April 25, 2005

Reflecting on Textual Memory

In the 5th grade, I was in a program at school called GATE. This program consisted of gifted or exceptional students. In this program the students were required to do certain projects and studies. One of the projects my group chose was the study of the Titanic and the history of the tragic voyage.

I recall even at such a young age, reading a book on the Titanic. This book consisted of pictures of the wreckage and the Titanic before the accident.

Before reading this book (whose title escapes me), I had some prior knowledge of the Titanic and that it was a supposed “unsinkable” ship that sunk, due to a high speed crash into a protruding iceberg.

However, once I started reading that particular book, I was placed inside the original Titanic. I seen the extravagance of the glass and silverware, chandeliers, rooms, the band, the food, the size of the ship, the rich people, and I even got a glimpse of the arrogance of the makers of ship and the confidence of the passengers.

Because of this text, I was able to witness all the memories of the survivors who actually seen in person what I was seeing and hearing in this book of pictures and testimony.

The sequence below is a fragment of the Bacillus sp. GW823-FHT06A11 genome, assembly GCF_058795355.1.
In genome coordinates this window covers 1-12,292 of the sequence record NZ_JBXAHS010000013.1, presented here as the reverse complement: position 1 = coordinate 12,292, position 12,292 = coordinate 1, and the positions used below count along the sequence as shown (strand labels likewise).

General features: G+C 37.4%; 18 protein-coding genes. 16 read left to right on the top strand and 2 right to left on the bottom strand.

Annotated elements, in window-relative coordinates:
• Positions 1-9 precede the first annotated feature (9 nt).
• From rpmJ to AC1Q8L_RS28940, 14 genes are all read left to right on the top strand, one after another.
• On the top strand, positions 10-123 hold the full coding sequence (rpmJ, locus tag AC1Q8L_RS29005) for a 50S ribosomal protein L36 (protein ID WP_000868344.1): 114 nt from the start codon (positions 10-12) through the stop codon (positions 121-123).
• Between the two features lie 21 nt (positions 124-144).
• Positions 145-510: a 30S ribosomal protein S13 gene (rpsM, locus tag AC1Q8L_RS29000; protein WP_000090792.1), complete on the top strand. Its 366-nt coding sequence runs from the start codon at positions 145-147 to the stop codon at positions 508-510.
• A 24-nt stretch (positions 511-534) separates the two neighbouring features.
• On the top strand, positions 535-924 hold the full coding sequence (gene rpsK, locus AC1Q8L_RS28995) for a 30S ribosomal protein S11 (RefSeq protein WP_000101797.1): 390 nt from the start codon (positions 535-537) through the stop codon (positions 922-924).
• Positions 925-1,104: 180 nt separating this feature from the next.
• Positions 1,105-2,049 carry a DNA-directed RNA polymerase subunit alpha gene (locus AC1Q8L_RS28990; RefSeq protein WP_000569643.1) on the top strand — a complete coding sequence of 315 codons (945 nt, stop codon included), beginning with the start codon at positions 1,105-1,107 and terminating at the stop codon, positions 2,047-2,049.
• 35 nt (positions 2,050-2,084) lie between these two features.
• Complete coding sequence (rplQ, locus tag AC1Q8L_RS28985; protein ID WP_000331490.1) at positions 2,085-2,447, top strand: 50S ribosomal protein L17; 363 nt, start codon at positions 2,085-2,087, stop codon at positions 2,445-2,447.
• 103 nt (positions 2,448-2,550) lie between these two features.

According to Margaret Atwood, “You don’t look back along time but down through it, like water.” Found in “Textual Memory: The Making of the Titanic’s Literary Archive” by Tim Woods and Peter Middleton.

Also, Paul Auster in his “Book of Memory’s” states, “Memory: Therefore, not simply as the resurrection of one’s private past, but an immersion in the past of others, which is to say: history— which one both participates in and is witness to, is a part of and apart from.”

I interpreted that he was implying that memory isn’t about bringing up the past, but is like an interest or fascination in others past and through history we witness and contribute to it directly and indirectly.

Posted by Denishia Salter at April 25, 2005 03:06 PM

You bring up a great point, Denishia--memory as a storytelling method. I am going to address this as part of my feminine vs. masculine storytelling method. Something like, "Is memory a predominant feminine storytelling method, or is it a general way to depict history?"

Posted by: Amanda Cochran at April 25, 2005 10:16 PM
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